2 more telling dividend jumps
I think a dividend increase like the 50% jump announced by Corning (GLW, news) on Oct. 6 serves both purposes. First, it pushed Corning's projected dividend yield up to 2.1%, above the yield on the 10-year Treasury. Second, it signaled that the company, which would announce some pretty negative trends for demand for its liquid crystal display (LCD) glass in the fourth quarter, was confident that demand would recover in 2012.
All things considered though, what I really like to see in a dividend increase right now is a jump that puts the yield over the 10-year Treasury rate and that signals not only that the future isn't grim but that it might be downright rosy. That's the combined message that I think Union Pacific (UNP, news) sent when it raised its dividend not once but twice this year. The two increases brought the projected yield on the railroad's shares to 2.4%.
When the company reported third-quarter earnings on Oct. 20, it said revenue had climbed 15.7% from the third quarter of 2010 as total carloads carried grew by 1%. Four of the railroad's six business groups -- those for autos, industrial products, energy and chemicals -- reported increased volumes.
And for 2012? Standard & Poor's projects a 3% increase in volume and a 6.5% increase in revenue (after the 15% revenue growth in 2011). Credit Suisse is less optimistic about growth in volumes, projecting a 2% increase, but more optimistic on pricing, which translates into an estimated 18% increase in earnings in 2012 from 2011.
S&P puts a 12-month target on the stock of $107 a share. (It closed at $98.25 on Nov. 22.) Credit Suisse has set its target at $120 a share.
If I can extrapolate from Union Pacific's two dividend increases in 2011, I'd say the railroad would agree with the higher target.
That's obviously just the company's opinion, and predicting growth in 2012 in the U.S. economy is a tough job. But as we try to cut through the confusion, I'd suggest that investors pay special attention to companies that are letting their dividend increases do the talking.
At the time of publication, Jim Jubak did not own or control shares of any company mentioned in this column in his personal portfolio. The mutual fund he manages, Jubak Global Equity Fund (JUBAX), may or may not now own shares of any stock mentioned in this column. Find a full list of the stocks in the fund as of the end of September here.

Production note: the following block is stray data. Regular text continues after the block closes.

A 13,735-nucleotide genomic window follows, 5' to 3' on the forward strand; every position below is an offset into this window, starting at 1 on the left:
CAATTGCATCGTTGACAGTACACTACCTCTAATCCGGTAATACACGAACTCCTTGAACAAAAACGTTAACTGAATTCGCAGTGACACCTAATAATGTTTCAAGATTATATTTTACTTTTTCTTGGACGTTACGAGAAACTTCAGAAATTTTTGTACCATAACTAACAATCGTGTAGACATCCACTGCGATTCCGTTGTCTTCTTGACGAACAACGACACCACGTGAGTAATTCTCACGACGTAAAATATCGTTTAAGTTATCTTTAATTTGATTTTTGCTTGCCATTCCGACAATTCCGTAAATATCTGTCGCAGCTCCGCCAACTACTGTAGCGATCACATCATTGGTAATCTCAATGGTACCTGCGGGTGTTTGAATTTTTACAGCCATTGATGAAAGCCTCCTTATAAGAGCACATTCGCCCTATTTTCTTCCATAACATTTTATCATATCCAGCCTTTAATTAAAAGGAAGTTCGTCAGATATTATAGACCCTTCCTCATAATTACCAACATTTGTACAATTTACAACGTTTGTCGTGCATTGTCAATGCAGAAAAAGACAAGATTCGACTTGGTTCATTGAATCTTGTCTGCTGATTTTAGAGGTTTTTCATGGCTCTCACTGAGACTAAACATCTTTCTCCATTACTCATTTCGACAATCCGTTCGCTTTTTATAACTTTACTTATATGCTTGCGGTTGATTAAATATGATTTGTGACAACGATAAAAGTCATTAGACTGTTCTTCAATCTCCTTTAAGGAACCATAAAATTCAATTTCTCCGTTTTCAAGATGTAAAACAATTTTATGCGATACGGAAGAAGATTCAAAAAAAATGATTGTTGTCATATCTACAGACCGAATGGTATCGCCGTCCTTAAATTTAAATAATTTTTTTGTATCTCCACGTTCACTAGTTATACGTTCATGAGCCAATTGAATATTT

Jim Jubak's column has run on MSN Money since 1997. He is the author of the book "The Jubak Picks," based on his market-beating Jubak's Picks portfolio; the writer of the Jubak's Picks blog; and the senior markets editor at MoneyShow.com. Get a free 60-day trial subscription to JAM, his premium investment letter, by using this code: MSN60 when you register at the Jubak Asset Management website.
Click here to find Jubak's most recent articles, blog posts and stock picks.
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It amazes me that people will write political slams in an article that has nothing to do with politics.
I guess it proves what a friend of mine says."Half the adult USA population has below average intelligence."
Stock buybacks are a way for CEO's & other top management to tempoaraily raise the stock price, so they can cash in their stratosphere stock options. Prime example back in the in the 90's, our then CEO Gordon Bethune, announced a stock buyback program, instead of funding Continental Airlines pension program. Of course he made out like a bandit, & the airline is still underfunded in it's pension liabilitys.
I am all for dividends, & my 401 (K), is mainly loaded up in energy sector dividend paying stocks. I have a couple in other industries, but, even though MLP's are supposedly not the place in a 401 (K), you got to love those great dividends. I, like many here in the USA, thinks this stock market is a total farce. With all this "options trading", rapid fire computer trading, insider politician trading, company insider trading, is geared for the well to do. The little guy, is at such a disadvantage, it's basically a sham. But, what are the alternatives??
Real estate is a house of cards, as well as the stock exchanges. Money under the mattress won't do you any good, so dividends in quality "needed companies to make the world go around", is probably your best bet. I look at investing, as a big blackjack play. Use your odds, street smarts, & bet on the plain vanilla companies that keep on pumping out consistent earnings & dividends. Case in point, would be the pipeline MLP's. We are going to need energy for a long time to come, & the energy that comes out of the ground, needs to get from point A to point B. These companies supply the pipes, sign long term contracts, & keep churning out great dividends. Reits are another play, although a bit more risk involved, but, another way to cash in on divies. Food compnies like KRAFT, or the above mentioned SYSCO, are another steady divie play. Not some flashy compnay like APPLE, but, a vanilla approach to consistent dividends.